A couple items:
· The July 18 City Council Agenda includes the Olive Grove Subdivision and Affordable Housing Plan, recommendation on the formation of an Economic Development Advisory Committee, Creekside Estates Development Agreement, an update from the Police Department, Site Preparation for the Futsal Court, and contracts for design of a bar screen and monitoring services for the wastewater treatment facility.
· Attached is the June Activity Report (pdf) for the Winters Police Department
· Construction has commenced on the foundation for the Hotel Winters. This is really good news!
· The City’s Design Review Committee (DRC) met with representatives of“Stone’s Throw” (former Winters Highlands) for the preliminary review of the design elements for Phase I of the project. Generally a good meeting! The design review before the City Council is scheduled for July 25.
· The Phase III Putah Creek Project has been hit by another delay from the Army Corps of Engineers regarding the issuance of the permit to commence the project. This will further delay the project which now looks like it will happen in 2018.
· Get ready for the Yolo Conservancy Habitat Conservation Plan on the August 1 City Council Agenda. A really good article in the Winters Express this week on the details, but in summary it addresses multiple species and mitigation for all of Yolo County. The environmental impact report on it is massive, so I am working on a short version to send out prior to the meeting.
Finally, a very real issue in town are people doing home improvement work without building permits. This affects the City both from a financial standpoint but mostly from a safety standpoint.
Many of the “do it yourself” television shows which show folks buying and flipping houses, doing massive renovations, tearing out walls or just running down to the local hardware store and changing things out are now creating issues which should give us all caution. In the past month, we now have numerous properties which have been “caught” blatantly doing work without the benefit of plans and permits. Some of the work is extensive and structural in nature.
One of the toughest jobs in city government is being a building inspector. Much like a law enforcement officer, the building inspector is responsible for enforcing State regulations which are meant to protect us. Getting caught doing something is never pleasant and when it comes to a house, it can be downright dangerous. The “inspector” can be pretty unpopular, but I would argue that they are one of the most important positions in the City.
With a permit for work, both the homeowner and future owner of a home will know a couple basic things; including that there were plans for the project, the person doing the work is qualified, the materials used were proper, the improvement was inspected and meets the building code and a level of quality assurance that when it was finished it was safe. Without a permit, there is no guarantee on any of this, especially the safe part.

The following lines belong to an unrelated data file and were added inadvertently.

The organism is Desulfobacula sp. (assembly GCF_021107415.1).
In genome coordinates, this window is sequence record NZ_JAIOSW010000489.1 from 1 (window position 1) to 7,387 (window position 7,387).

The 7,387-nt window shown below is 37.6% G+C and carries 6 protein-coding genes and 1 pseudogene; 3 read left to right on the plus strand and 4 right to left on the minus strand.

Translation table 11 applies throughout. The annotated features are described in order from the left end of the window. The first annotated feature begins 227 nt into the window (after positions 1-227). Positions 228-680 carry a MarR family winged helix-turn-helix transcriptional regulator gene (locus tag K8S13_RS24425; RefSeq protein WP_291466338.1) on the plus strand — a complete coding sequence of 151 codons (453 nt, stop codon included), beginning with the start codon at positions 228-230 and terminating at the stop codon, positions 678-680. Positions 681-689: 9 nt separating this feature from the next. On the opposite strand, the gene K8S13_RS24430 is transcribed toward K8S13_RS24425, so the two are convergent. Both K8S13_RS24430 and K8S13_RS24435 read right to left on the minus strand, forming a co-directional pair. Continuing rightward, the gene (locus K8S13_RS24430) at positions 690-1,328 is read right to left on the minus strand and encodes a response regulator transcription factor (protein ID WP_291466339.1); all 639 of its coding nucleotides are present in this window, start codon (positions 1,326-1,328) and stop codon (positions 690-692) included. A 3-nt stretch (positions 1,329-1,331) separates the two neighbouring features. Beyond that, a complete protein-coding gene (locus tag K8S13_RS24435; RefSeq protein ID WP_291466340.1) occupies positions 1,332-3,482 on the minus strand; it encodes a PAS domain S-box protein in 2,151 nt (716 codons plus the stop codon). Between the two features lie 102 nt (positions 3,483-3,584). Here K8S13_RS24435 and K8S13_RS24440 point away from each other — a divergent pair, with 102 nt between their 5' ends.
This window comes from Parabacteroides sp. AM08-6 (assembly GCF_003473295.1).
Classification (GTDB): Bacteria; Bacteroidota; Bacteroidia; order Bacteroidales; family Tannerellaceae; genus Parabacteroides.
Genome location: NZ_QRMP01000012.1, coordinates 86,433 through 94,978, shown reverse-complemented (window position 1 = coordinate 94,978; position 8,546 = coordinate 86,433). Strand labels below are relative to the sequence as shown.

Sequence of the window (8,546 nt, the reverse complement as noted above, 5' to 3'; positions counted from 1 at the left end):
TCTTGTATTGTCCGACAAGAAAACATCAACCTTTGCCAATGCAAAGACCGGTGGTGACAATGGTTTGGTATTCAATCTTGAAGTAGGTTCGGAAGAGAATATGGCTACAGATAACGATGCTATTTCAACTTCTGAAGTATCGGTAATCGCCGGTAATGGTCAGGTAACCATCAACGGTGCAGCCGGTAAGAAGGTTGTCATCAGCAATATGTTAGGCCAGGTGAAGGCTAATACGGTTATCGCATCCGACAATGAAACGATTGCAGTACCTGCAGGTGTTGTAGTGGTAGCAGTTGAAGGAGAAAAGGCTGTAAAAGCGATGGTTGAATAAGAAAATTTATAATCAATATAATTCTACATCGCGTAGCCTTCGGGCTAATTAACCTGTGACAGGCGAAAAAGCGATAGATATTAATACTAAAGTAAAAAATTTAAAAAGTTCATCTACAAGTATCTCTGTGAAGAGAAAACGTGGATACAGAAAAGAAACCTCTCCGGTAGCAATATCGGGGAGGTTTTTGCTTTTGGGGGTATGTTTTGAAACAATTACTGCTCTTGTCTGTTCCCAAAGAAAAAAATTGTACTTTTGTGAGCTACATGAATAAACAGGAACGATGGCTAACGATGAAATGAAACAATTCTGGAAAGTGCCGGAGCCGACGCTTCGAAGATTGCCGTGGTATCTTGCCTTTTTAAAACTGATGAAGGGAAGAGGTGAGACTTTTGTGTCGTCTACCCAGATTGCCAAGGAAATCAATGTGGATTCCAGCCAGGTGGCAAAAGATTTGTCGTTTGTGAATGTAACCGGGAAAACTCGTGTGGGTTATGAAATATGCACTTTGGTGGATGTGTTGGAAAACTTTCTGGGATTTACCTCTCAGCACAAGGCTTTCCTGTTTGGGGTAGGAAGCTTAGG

Recently, we have a combination of issues happening which are not right. Specifically, people simply lying about what is occurring at the home to hide work either done or under construction. People also lie about who did the work. An example is someone claimed that they “did all of the electrical work” in a home but when asked a very basic electrical question could not answer it (they obviously had “someone else” do the work). In another case, a property owner “just remembered” that they also moved the entire staircase over when demolishing some walls.
Imagine buying one of those houses from the televisions shows where they flip the house in couple of days with a quickie remodel. What quality of work do you think you are getting? What about the quality of work for someone doing electrical improvements without the benefit of a licensed contractor? Buying a home requires disclosure of non-permitted work. How many of these house flippers doing work without permits are then going to immediately disclose all of the improvements recently done to prospective buyers? When the house burns down from a fire caused by faulty electrical and someone loses all of their belongings or someone is injured or dies, who should be responsible?
If someone is willing to not get a permit to save a couple dollars or feels it is an inconvenience, where else did they shortcut the project? What about the electrical panel size and who calculated whether the existing panel was sufficient? If no permit, do you really think the panel was calculated?
If you see someone doing work without a permit, please call and report it to the City’s Building Division. All calls are confidential.
Some things are just silly!
Have a nice weekend.